• 2010 EAGL Coach of the Year
Only the third gymnastics coach in North Carolina history, Derek Galvin enters his 32nd year in Chapel Hill. Galvin, who has been at the helm of the program since it became an NCAA sport in 1982, has an overall record of 367-207-1. His programs combine the best of athletic and academic achievement every season.
Over the last 11 years, Galvin's Carolina program has experienced an explosion of success. The Tar Heels have won five East Atlantic Gymnastics League (EAGL) titles since 2002, including back-to-back championships in 2010 and 2011. The Tar Heels also won league titles in 2002, 2005 and 2006.
Carolina has advanced to 11 consecutive NCAA regional appearances, which is the longest streak in school history and has come tantalizingly close to competing in the national championships. The Tar Heels have come within one place of advancing from regionals to nationals on several occasions. Most notably, Carolina came within a whisker of making the NCAA finals in 2004, placing third at the Southeast Regional, just .025 points behind the second place team. The previous year, the Tar Heels missed the necessary second-place spot by .05 points.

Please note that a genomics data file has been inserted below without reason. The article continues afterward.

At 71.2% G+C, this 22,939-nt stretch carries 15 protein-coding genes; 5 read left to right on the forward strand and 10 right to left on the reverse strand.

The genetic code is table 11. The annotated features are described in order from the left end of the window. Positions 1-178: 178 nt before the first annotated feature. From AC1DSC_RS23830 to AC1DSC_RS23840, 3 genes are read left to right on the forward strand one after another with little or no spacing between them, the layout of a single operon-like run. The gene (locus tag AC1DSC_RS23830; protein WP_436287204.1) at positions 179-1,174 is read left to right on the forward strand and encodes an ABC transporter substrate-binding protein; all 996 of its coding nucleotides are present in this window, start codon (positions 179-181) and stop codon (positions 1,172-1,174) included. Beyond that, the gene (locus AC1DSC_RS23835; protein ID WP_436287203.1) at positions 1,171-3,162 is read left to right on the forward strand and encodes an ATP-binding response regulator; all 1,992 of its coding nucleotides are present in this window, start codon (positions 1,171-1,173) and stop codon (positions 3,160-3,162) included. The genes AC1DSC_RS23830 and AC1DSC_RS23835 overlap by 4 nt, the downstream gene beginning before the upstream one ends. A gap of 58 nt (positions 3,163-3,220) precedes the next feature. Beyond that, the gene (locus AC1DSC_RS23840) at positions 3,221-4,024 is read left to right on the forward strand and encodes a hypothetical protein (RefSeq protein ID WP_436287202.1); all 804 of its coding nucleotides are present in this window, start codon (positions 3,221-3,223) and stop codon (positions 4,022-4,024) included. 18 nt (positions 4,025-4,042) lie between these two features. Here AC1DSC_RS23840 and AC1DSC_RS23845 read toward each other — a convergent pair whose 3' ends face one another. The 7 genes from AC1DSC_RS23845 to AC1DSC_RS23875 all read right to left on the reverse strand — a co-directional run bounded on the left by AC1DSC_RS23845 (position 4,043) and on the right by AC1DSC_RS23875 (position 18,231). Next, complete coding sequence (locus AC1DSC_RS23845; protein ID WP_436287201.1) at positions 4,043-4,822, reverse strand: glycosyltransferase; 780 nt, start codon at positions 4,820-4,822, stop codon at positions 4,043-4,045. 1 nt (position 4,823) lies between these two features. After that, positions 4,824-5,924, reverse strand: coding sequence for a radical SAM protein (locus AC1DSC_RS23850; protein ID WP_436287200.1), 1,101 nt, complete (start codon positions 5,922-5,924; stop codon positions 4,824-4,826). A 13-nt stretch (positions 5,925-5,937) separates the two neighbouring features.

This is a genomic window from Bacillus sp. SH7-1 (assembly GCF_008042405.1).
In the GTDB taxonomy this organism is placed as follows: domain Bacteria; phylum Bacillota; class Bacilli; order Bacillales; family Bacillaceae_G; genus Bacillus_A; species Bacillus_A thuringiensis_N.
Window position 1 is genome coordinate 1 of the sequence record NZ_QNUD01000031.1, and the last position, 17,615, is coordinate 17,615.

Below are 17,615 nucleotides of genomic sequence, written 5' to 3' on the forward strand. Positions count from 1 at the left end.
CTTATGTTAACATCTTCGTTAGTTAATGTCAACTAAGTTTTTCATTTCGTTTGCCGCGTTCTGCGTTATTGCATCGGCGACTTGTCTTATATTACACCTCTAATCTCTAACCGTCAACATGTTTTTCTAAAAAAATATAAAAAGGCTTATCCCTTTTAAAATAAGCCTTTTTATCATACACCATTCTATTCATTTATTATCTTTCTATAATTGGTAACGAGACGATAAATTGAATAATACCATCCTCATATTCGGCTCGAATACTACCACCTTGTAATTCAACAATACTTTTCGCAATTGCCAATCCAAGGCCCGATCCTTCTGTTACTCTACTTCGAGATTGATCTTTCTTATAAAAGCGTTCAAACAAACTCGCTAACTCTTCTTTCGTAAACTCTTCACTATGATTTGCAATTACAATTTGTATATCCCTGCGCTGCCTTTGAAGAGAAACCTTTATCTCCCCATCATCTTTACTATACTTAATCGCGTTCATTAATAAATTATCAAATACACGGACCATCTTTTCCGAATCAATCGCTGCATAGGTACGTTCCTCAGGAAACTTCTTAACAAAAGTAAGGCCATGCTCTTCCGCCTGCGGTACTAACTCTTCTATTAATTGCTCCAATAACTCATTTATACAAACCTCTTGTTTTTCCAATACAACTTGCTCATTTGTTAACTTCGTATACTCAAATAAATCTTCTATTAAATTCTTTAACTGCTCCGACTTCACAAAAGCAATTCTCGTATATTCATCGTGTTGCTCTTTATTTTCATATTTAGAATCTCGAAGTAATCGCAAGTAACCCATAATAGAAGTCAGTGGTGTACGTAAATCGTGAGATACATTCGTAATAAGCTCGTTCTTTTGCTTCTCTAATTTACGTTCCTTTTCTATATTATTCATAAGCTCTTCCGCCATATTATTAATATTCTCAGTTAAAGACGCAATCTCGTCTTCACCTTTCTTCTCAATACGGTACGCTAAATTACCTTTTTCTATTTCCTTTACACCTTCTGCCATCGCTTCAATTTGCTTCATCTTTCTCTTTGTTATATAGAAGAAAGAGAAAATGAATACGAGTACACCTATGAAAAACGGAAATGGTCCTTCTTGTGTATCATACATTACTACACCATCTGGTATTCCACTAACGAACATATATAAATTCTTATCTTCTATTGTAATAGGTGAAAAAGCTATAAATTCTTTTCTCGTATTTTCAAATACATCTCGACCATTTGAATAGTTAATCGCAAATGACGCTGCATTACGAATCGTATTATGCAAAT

Galvin's successes have been recognized with five EAGL coach of the year honors and three Southeast regional coach of the year awards. Most recently, he was the 2010 EAGL Coach of the Year after leading the Tar Heels to a come-from-behind victory at the championship meet.
In the last 27 years, gymnasts coached by Galvin have been chosen for the National Association of College Gymnastics Coaches' Scholastic All-America Gymnastics Team 136 times. Two of Galvin's former gymnasts - Natalie Halbach and Stacey Kaplan - have been honored as a GTE Academic All-Americas. Halbach, a 2003 graduate, was the first female student-athlete in the Atlantic Coast Conference to receive the Walter Byers Postgraduate Scholarship, the most prestigious academic award given by the NCAA. Nine Tar Heels - Kristin Aloi, Emily Cornwell, Acacia Consentino, Elizabeth Durkac, Michelle Ikoma, Krista Jasper, Elizabeth Lindley, Meredith Magjuka and Janell Sargent - were named to the 2012 NACGC/W national academic team.